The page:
On April 15th, 1874, in the Parisian studio of photographer Nadar, was the opening of the first group exhibition that was uninhibited by government interference and the dictates of an official selection committee. This date has gone down in the annals of art history because it marks the birth of the Impressionism. Impressionistic paintings now rank among the most popular works of art and are the pride of any museum or collection worldwide. However, in 1874 the public response to the exhibition, and to Impressionist painting, was not adoration but rather shock and even outrage. The Impressionists and the succeeding Neo-Impressionists were avant-gardist and revolutionary, paving the way for modern art. Present-day viewers, hardly realizing this revolutionary potential, can be content to enjoy the aesthetic of light and color.
The secrets of the unconscious and the labyrinths of the mind
The Vienna of the Belle Epoque - of Sigmund Freud, Otto Wagner, Mahler and Schönberg - has prompted the admiration of the whole world for the quality and diversity of its cultural and artistic life. And Gustav Klimt (1862-1918) was without doubt its defining and most fascinating painter.
In the mid-60s, artists in the USA and Europe began planning works for sites outside the narrow boundaries of galleries and museums. It began with ephemeral enhancements or traces left in deserted landscapes, in the deserts of America, or in the moors of Scotland. Following this were spectacular earthen sculptures of gigantic proportions, some of which are still in the process of completion today. One distinguishing feature of Land Art is its critical preoccupation with the tradition of sculpture. Sculpture can now be an earthwork excavation, a field of metal poles, a buried hut, a trace in the grass, or even a book. Another of the movement's special characteristics is its emphasis on site-specific, outdoor works intended to lastingly alter our perception of places, and to set new parameters in art production and reception.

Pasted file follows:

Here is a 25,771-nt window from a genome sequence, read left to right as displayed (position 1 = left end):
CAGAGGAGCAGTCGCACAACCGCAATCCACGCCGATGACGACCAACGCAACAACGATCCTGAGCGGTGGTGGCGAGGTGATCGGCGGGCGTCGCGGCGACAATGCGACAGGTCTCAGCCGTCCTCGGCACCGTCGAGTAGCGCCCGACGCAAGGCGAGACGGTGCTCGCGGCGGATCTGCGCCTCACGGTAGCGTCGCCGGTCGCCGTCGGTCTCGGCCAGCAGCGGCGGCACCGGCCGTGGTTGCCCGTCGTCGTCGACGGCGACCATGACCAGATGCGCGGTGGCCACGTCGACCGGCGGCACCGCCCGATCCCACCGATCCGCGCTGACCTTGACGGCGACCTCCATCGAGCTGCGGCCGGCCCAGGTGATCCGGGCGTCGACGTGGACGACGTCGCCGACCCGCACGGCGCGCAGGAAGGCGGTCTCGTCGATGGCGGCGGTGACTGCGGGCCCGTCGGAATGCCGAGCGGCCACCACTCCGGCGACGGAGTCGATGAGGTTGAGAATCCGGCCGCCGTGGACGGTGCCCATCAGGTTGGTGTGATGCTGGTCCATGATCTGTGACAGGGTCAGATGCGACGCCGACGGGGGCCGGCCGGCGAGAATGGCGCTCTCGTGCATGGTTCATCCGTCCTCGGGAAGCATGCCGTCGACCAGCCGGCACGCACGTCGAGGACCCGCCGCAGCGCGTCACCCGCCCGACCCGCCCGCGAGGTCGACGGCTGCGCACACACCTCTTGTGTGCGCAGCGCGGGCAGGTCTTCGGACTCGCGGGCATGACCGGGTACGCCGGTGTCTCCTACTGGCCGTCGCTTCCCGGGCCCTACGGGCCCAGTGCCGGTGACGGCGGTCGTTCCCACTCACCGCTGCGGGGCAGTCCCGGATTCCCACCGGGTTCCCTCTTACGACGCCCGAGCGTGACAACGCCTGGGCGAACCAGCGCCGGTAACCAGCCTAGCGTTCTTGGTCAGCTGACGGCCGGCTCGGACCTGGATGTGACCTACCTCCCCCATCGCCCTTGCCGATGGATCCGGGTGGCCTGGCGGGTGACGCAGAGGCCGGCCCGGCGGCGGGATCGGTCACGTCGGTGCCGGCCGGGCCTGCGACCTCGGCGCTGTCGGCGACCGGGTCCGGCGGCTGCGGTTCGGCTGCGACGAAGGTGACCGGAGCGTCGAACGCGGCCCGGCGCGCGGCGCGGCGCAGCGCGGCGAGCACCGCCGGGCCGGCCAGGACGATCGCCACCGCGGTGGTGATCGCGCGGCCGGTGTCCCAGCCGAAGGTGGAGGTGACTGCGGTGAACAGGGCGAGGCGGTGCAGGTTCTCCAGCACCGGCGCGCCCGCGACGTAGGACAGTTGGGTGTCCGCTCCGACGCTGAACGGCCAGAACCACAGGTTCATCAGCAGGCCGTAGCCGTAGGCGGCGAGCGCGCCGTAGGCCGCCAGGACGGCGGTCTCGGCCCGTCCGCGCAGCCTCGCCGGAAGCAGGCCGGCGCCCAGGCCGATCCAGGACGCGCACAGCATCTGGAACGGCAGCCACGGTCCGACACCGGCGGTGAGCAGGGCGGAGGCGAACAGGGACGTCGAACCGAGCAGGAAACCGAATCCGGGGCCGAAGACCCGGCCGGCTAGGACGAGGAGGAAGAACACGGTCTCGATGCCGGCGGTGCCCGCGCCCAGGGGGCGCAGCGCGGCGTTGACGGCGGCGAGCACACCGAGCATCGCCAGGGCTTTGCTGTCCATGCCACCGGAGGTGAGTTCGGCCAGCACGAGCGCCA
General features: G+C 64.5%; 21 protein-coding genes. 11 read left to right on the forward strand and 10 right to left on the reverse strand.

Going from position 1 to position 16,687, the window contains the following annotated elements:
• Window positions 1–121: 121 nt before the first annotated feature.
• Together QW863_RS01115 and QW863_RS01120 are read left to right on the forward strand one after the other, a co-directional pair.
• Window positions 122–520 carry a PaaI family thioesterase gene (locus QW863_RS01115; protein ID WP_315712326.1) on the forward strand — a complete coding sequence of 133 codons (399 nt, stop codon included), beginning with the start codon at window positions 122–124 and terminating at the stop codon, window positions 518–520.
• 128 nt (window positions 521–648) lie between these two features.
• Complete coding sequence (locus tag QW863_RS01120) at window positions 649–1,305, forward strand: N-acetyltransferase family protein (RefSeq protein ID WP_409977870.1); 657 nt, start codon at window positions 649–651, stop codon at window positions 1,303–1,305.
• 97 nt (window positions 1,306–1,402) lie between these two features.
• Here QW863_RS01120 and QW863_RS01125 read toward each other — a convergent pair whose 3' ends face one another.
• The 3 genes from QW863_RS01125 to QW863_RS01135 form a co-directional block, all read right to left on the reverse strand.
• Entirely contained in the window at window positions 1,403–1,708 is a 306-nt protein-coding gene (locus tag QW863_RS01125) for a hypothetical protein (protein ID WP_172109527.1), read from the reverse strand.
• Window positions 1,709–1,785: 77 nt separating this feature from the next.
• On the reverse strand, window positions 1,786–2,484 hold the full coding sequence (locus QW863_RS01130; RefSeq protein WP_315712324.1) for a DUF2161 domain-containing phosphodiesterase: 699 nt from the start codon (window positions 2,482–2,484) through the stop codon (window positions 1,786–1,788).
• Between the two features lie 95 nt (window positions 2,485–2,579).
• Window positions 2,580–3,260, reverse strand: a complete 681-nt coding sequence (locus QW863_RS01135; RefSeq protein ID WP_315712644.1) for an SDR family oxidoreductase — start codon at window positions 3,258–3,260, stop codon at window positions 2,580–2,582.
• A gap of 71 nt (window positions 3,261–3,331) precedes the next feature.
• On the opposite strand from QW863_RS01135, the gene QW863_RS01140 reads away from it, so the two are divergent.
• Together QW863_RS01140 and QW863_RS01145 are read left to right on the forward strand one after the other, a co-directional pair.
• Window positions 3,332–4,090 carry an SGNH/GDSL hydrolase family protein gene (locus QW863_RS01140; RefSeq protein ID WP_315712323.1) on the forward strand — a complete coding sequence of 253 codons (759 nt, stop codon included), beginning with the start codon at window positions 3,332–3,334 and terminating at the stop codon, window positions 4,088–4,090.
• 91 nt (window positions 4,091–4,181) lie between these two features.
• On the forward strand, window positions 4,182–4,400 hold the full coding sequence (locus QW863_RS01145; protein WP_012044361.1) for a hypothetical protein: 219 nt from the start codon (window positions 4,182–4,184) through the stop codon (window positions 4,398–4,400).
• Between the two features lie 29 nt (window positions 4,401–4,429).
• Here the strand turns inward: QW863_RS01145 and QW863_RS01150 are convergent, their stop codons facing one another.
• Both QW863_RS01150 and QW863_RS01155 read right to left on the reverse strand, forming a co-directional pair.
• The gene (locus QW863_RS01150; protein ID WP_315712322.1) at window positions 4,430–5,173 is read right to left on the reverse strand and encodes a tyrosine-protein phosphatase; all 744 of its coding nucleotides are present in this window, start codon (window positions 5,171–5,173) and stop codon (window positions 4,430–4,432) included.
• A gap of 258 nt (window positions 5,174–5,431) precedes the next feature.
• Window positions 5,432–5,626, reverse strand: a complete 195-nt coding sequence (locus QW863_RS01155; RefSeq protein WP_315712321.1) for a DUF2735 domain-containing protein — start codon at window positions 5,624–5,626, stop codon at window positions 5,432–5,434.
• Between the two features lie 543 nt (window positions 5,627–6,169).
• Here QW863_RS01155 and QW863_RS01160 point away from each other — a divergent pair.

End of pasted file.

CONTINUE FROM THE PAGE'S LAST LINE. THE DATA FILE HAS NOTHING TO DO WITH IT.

Founded as a backlash against abstract expressionism, minimalism was characterized by simplified, stripped-down forms and materials used to express ideas in a direct and impersonal manner. By presenting objects as simple objects, minimal artists sought to communicate without referring to expressive or historical themes. This critical movement, which began in the 1960s and branched out into land art, performance art, and conceptual art, is still a major influence today.